What do children learn in History?

At St. Christopher’s, children alternate units of learning in History with Geography. The overview of what they learn can be seen in the document below.


In history, we intend children to….

know and understand the history of these (UK) islands as a coherent, chronological
narrative, from the earliest times to the present day: how people’s lives have shaped
this nation and how Britain has influenced and been influenced by the wider world.

know and understand significant aspects of the history of the wider world: the nature of
ancient civilisations; the expansion and dissolution of empires; characteristic features
of past non-European societies; achievements and follies of mankind.

gain and deploy a historically grounded understanding of abstract terms such as
‘empire’, ‘civilisation’, ‘parliament’ and ‘peasantry’.

understand historical concepts such as continuity and change, cause and
consequence, similarity, difference and significance, and use them to make
connections, draw contrasts, analyse trends, frame historically-valid questions and
create their own structured accounts, including written narratives and analyses.

understand the methods of historical enquiry, including how evidence is used rigorously
to make historical claims, and discern how and why contrasting arguments and
interpretations of the past have been constructed.

gain historical perspective by placing their growing knowledge into different contexts,
understanding the connections between local, regional, national and international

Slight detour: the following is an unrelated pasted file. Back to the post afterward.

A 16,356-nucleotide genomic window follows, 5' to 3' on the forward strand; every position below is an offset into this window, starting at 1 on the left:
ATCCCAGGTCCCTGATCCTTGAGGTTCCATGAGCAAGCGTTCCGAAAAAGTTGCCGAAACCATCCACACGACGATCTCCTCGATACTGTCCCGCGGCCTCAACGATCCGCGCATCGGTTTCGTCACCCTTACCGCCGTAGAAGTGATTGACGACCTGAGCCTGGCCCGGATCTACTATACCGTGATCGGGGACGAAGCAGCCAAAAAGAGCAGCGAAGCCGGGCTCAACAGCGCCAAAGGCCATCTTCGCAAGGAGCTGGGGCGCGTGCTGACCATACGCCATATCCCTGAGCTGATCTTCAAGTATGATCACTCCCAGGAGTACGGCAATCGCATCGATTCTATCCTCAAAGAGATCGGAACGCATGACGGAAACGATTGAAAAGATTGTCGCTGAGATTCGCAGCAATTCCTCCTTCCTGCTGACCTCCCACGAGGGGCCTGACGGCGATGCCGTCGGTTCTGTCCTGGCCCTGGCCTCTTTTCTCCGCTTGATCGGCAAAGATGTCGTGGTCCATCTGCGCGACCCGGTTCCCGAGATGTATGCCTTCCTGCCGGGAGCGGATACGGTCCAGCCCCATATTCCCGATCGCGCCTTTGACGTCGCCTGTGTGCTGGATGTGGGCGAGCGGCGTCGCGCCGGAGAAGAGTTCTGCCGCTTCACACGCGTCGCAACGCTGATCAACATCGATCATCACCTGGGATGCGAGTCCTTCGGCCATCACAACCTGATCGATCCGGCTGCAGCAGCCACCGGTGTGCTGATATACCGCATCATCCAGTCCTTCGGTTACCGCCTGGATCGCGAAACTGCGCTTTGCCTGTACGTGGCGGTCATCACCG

history; between cultural, economic, military, political, religious and social history; and
between short- and long-term timescales.


To implement this….


Learning in history begins in Reception, where children learn to…

  • Comment on images of familiar situations in the past.
  • Compare and contrast characters from stories, including figures from the past.

In Years 1 and 2, children learn about…

  • changes within living memory.
  • events beyond living memory that are significant nationally or globally
  • the lives of significant individuals in the past who have contributed to national and
    international achievements.
  • significant historical events, people and places in their own locality.

In Years 3-6, children learn about…

  • changes in Britain from the Stone Age to the Iron Age
  • the Roman Empire and its impact on Britain
  • Britain’s settlement by Anglo-Saxons and Scots
  • the Viking and Anglo-Saxon struggle for the Kingdom of England to the time of Edward
    the Confessor
  • a local history study
  • a study of an aspect or theme in British history that extends pupils’ chronological
    knowledge beyond 1066
  • the achievements of the earliest civilizations – an overview of where and when the first civilizations appeared and a depth study of one.
  • Ancient Greece – a study of Greek life and achievements and their influence on the
    western world
  • a non-European society that provides contrasts with British history


Adaptive teaching and Special Educational Needs (SEN)

Adaptive teaching strategies are used to ensure that all pupils can access learning and remain in the classroom as much as possible. Lessons are carefully planned and scaffolded to ensure that all pupils will be able to achieve the shared learning objective at their own level. Children with the greatest need, for example those with Special Educational Needs (SEN), will be given more in lesson support. This will include: more quality teaching and learning time with the class teacher; activities being broken down into smaller, more manageable steps; a higher level of personalised scaffolding in activities. It is our goal for all learners to be able to achieve the learning objective successfully in every lesson. Through adaptive teaching we aim to foster independence, resilience and self-confidence for every child.

Where possible, learning is supplemented by experiential lessons – such as visits and visitors.